China is getting prepared to test what Asia’s largest surface warship since World War II, new satellite data reveals.
On Thursday, Popular Science’s terrific Eastern Arsenal blog reports , citing new satellite images, that China’s “Type 055 cruiser test rig in Wuhan is well on its way to opening for business.”
Photos of the test rig first appeared on Chinese internet in April of last year. January 2015 images showed the rig nearing completion. According to Jeffrey Lin and P.W. Singer, who together author the Eastern Arsenal blog, the Type 055 rig is “a rough approximation of the actual cruiser, with enough physical similarity to help training crew for procedures like helicopter landings and layout familiarization.”
(Recommended: Face Off: China's Navy Stalks U.S. Ship in South China Sea )
They also note that the rig has been equipped with electronics and sensors, to help Chinese sailors to familiarize themselves with those aspects of the ship.
Lin and Singer go on to note that, based on the size of the rig, Type 055 cruisers will have a length of 160-180 meters, a width of 21-23 meters, and displace between 12,000-14,000 tons. At that displacement, the Type 055 cruisers will be the largest surface warship built in Asia since Imperial Japan produced Tone-class heavy cruisers during the Second World War.
Regarding its mission, Lin and Singer note that “the Type 055 cruiser is expected to command Chinese taskforces, act as the center of fleet air defenses against enemy air attacks, escort carrier groups and launch barrages of land attack and anti-ship missiles to project Chinese airpower.”
(Recommended: China's Lethal Bombers Fly Over Japanese Strait )
For these purposes, the Type 055 cruiser will have a helicopter pad and an incredible 112-128 vertical launch systems (VLS) cells for missiles. By way of comparison, the U.S. Navy’s Ticonderoga-class Aegis Cruisers have about 122 VLS cells.
The Type 055 cruiser’s VLS cells could be loaded with a variety of Chinese missiles, including the new YJ-18 anti-ship missile, HQ-9 long range surface to air missile, and the CJ-1000 land attack cruise missile. This would allow the cruiser to perform a diverse array of missions, from projecting power on land to protecting an aircraft carrier to waging naval warfare.
Previously, Chinese media outlets have said that the Type 055 will displace 12,000 tons and carry 128 missiles. They have also said that it could eventually carry laser weapons.
The Type 055 cruiser will also be a force multiplier for the rest of China’s carrier strike groups, thanks to the electronics support measures (ESM) mast that forms the highest point on the ship.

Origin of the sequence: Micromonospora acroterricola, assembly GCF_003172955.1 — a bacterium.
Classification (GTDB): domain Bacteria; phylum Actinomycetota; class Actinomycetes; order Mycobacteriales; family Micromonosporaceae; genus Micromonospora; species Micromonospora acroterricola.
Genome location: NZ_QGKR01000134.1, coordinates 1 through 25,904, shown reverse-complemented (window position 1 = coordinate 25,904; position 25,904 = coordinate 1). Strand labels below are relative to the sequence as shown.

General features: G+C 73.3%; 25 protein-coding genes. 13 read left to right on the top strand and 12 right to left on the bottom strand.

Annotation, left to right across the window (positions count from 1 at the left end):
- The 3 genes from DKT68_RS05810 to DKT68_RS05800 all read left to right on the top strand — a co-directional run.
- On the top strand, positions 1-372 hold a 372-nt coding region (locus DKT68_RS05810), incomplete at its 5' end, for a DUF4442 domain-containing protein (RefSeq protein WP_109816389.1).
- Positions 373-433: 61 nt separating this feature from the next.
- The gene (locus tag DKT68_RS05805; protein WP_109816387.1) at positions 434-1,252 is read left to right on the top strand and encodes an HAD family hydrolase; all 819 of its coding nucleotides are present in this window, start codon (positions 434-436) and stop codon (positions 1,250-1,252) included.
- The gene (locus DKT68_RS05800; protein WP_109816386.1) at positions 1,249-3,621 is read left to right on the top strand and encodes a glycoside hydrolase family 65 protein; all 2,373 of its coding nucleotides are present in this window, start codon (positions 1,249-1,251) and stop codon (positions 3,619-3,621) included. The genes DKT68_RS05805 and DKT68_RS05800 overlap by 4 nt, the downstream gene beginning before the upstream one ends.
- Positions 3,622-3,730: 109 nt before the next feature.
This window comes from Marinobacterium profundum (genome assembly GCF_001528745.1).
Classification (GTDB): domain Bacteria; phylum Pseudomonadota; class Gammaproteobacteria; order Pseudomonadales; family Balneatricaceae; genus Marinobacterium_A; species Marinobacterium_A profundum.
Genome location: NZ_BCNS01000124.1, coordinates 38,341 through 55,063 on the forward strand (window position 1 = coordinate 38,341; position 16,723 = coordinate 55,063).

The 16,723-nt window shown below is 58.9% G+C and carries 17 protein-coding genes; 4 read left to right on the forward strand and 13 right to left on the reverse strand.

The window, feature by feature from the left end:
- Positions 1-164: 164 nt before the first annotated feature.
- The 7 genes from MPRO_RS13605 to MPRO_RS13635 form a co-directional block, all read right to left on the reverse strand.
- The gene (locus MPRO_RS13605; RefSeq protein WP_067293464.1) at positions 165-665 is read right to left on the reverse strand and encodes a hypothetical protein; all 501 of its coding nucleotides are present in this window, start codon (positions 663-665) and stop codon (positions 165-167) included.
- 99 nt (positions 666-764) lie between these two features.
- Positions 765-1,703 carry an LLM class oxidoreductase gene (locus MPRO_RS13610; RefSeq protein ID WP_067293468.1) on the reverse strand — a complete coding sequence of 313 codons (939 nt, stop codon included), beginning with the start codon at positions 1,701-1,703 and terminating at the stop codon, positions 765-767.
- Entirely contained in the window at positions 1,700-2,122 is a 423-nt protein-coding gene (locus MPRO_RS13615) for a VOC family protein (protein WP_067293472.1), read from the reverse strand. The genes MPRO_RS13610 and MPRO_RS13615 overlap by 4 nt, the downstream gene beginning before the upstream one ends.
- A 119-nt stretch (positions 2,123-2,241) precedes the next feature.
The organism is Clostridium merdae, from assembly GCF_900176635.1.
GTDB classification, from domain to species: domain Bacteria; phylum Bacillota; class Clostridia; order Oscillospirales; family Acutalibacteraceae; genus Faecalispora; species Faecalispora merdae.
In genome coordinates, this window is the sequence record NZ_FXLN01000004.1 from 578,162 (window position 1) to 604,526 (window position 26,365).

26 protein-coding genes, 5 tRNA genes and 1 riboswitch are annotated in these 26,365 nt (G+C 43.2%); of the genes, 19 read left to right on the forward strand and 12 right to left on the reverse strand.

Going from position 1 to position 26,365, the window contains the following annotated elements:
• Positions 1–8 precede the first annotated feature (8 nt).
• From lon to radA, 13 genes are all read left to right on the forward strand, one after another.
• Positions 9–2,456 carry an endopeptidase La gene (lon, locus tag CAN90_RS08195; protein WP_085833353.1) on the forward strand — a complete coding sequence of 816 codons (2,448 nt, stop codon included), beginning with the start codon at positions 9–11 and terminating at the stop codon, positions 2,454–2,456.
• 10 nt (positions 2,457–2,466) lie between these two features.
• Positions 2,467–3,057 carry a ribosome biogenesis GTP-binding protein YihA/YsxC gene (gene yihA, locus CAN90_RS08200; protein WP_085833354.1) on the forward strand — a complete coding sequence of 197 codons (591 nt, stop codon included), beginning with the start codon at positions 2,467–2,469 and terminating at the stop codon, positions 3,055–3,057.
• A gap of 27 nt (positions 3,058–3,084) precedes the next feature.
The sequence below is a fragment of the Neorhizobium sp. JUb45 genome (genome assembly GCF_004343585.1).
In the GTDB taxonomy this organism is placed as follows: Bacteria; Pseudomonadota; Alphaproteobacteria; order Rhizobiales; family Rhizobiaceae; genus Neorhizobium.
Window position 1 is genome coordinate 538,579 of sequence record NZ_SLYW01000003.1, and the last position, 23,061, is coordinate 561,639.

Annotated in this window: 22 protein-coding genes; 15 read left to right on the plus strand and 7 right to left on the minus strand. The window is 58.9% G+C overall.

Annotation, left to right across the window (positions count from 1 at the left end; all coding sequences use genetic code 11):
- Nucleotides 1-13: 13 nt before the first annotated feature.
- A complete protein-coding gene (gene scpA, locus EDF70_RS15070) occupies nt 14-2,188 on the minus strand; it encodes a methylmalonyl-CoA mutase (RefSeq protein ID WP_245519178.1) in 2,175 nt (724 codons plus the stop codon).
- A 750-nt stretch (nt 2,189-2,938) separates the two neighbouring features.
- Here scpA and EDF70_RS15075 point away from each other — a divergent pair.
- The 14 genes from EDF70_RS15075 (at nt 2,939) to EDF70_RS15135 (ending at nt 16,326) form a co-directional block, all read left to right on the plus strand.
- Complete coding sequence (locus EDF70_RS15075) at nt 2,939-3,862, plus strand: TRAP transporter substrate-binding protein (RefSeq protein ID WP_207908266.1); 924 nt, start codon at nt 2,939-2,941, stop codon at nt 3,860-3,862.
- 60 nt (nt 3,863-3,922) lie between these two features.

As Lin and Singer explain: “ESM is the practice of collecting, processing and analyzing electronic activity by the enemy, in order to improve the performance of one's electronics, and to calibrate electronic warfare systems.”
(Recommended: China Is Building 42,000 Military Drones: Should America Worry? )
Sitting atop the integrated mass of the ship, the ESM will boast three radar arrays. The specific radar systems are unknown at this time, but Lin and Singer suggest that they will be used for “fire control for surface to air missiles (SAMs), navigation and identification friend or foe (IFF) transmitter.”
Building a large-scale mockup to test a new ship before actual production begins is common practice for modern naval ship-building. The United States, for example, took this approach for both its Aegis and Zumwalt-class cruisers and destroyers.
The rationale, as Lin and Singer have previously explained : “is that they [test rigs] provide a cheaper and less risky alternative to rushing directly into ship construction; it is far easier to measure, modify and fine tune a land based system as opposed to a seagoing prototype hull.”
AMI International, an American-based consulting firm, has previously said that China will ultimately build around six Type 055 cruisers to go along with six 052C destroyers and eight 052D destroyers, all of which will be crucial parts of China’s Carrier Strike Groups and other naval units.
Zachary Keck is managing editor of The National Interest . You can find him on Twitter: @ZacharyKeck.
Image: Flickr/ Steve Webel